Major U.S. airlines are increasingly mandating COVID-19 vaccines for employees, but it's not yet required of passengers.
The possibility of establishing a vaccine mandate for domestic flights started circulating last month after California Sen. Dianne Feinstein introduced a bill to require either proof of vaccination or a negative COVID test, but no such policies have passed at this juncture. There are more stringent restrictions when it comes to international travel, however.
As more people make travel plans and the holiday season approaches, NBC10 Boston asked three top Boston doctors Tuesday about travel requirements and tips during a new weekly series, "COVID Q&A."
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Should there be a vaccine mandate for domestic flights?
Boston Medical Center's Dr. Davidson Hamer and Dr. Daniel Kuritzkes of Brigham and Women's Hospital agreed that airline personnel should be vaccinated, but warned that a similar mandate for passengers could be problematic.
Dr. Shira Doron, of Tufts Medical Center, said the question of whether or not to require a vaccine in that setting is an ethical discussion that "needs to be had." The panel of doctors pointed out that the risk of transmission is always less when people are vaccinated.
"There has been some miscommunication about the idea that vaccinated people can transmit as much as unvaccinated people -- that's not true and that's been disproven within multiple studies," Doron said. "On a scientific level, it is true that when you have a gathering of people in close quarters and they're all vaccinated, the risk is less."
However, the doctors noted that mask mandates already in place on airlines are an effective way to reduce transmission.
"I think one of the issues that makes air travels slightly different is that there is a clear and forcible mask mandate. And we know that even before the vaccines became available, that compared to other kinds of gatherings, air travel and turned out to be remarkably safer than one might have anticipated," Kuritzkes said. "And so, while I certainly think it's essential that public facing employees -- like airline employees, flight attendants, the people who are working at the check-in counters, pilots and the like need to be vaccinated -- it makes it more challenging to impose a mandate on the traveling public."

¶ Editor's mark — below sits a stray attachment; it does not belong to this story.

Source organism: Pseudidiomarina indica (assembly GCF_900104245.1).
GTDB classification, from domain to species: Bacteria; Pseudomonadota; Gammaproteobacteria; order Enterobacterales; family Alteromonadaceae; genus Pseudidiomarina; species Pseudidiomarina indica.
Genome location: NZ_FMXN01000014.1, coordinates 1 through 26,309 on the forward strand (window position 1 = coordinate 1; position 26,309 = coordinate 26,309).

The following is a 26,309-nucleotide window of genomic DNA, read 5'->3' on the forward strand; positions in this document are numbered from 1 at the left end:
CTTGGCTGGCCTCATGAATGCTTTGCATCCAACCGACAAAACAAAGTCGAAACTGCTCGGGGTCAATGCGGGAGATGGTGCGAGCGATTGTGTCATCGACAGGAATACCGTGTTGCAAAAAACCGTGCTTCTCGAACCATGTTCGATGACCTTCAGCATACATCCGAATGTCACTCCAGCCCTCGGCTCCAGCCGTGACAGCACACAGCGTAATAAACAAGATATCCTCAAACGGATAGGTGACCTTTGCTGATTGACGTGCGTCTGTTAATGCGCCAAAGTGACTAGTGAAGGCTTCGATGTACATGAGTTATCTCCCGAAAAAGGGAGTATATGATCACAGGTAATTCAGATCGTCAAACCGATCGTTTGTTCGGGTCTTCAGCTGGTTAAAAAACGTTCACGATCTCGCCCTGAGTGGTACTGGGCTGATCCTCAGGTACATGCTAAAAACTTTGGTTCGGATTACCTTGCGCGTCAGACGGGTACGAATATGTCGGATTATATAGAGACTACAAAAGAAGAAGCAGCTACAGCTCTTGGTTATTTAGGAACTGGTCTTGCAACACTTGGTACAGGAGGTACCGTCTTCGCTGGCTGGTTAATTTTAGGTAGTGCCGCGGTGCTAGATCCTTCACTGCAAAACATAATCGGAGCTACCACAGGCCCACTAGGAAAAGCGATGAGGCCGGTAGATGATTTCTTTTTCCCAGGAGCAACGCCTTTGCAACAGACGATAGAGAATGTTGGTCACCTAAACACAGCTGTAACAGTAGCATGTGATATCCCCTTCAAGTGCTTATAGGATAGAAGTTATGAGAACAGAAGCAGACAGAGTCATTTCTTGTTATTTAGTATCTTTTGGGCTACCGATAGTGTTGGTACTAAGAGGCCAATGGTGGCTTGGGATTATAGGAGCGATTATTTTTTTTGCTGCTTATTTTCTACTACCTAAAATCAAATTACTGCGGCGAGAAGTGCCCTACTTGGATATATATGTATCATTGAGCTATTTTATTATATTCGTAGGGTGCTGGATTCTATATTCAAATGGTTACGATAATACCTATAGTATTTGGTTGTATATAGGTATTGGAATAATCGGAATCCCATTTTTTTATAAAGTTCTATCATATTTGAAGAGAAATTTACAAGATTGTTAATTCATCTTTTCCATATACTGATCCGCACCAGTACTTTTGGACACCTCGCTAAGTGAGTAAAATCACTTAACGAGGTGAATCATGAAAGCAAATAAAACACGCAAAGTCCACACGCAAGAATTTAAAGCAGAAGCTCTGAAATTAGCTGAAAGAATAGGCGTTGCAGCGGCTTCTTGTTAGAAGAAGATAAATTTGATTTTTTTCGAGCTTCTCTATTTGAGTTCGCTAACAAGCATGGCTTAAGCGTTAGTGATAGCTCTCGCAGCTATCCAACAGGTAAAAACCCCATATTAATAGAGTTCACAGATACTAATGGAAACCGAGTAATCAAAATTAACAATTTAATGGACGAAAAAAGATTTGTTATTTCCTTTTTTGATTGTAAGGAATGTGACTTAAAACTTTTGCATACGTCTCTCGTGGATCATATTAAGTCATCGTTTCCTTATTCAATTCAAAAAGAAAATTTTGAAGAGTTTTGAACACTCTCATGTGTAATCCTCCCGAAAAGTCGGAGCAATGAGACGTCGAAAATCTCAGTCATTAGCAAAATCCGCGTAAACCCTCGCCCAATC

Hamer agreed that it is "really important" for forward-facing airline personnel to get vaccinated due to the high volume of interaction and contact with others inherent in the job.
What problems could arise if a vaccine mandate is put in place for passengers?
"Trying to move it to the passengers -- it's going to lead to a lot of challenges and I think a lot of unhappy consumers and some further losses to the airline industry, which has really suffered quite a bit in the last year and a half," Hamer said of a vaccine mandate.
Hamer, who sits on the Flight Safety Foundation, a private nonprofit whose mission is to enhance education and improve flight safety, pointed to a turbulent past few days for Southwest Airlines. The Dallas-based carrier has canceled well over 2,000 flights coast to coast since Saturday, creating a domino effect at airports across the country.
The airline said bad weather and air traffic control issues in Florida kicked off the problems, which snowballed due to its own staffing shortfall, particularly a lack of backup pilots and flight attendants to step in when things go wrong. Other airlines had relatively minor cancellations.
"It is an issue and it's actually generated problems," Hamer said. "You never know, when you make a reservation, whether it's going to stay as that reservation. They may rebook you to try and limit the number of outgoing flights and so if we do something -- if there's a mandate to require vaccination of every passenger -- that would exacerbate that situation."
How can I fly safely?
The doctors' safety advice is simple: wear a mask. And wear it as often as possible.
"I advise people who are traveling by air, bus or train to wear a good, well-fitting mask that has good filtration," Doron said.
"That's absolutely key," Hamer added. "People should wear a good mask and wear it for the whole time they're on a plane, anytime they're in a crowd, waiting to line up to board the plane, any public transportation that they might take to and from the airline."
The biggest risk for an in-flight outbreak is during mealtime on longer flights, Hamer noted, because people are generally being served around the same time.
"I think being really careful with any mask removal during flights is going to be really important," he said.
What are your tips for international travel?
Kuritzkes noted that there are mandates for people traveling internationally.
"You can't go to most countries unless you're vaccinated or have a negative test and you can't come back to the U.S. without having a negative test, so there are some burdens that are imposed on the traveling public," he said.
"I think, in this case, it's striking the right balance," Kuritzkes said of international guidelines. "The biggest plus side of having a mandate would be just encouraging that many more people to get vaccinated, but it has its issues."
More from COVID Qu0026amp;A
A panel of Boston-based doctors talking about everything related to the COVID-19 pandemic.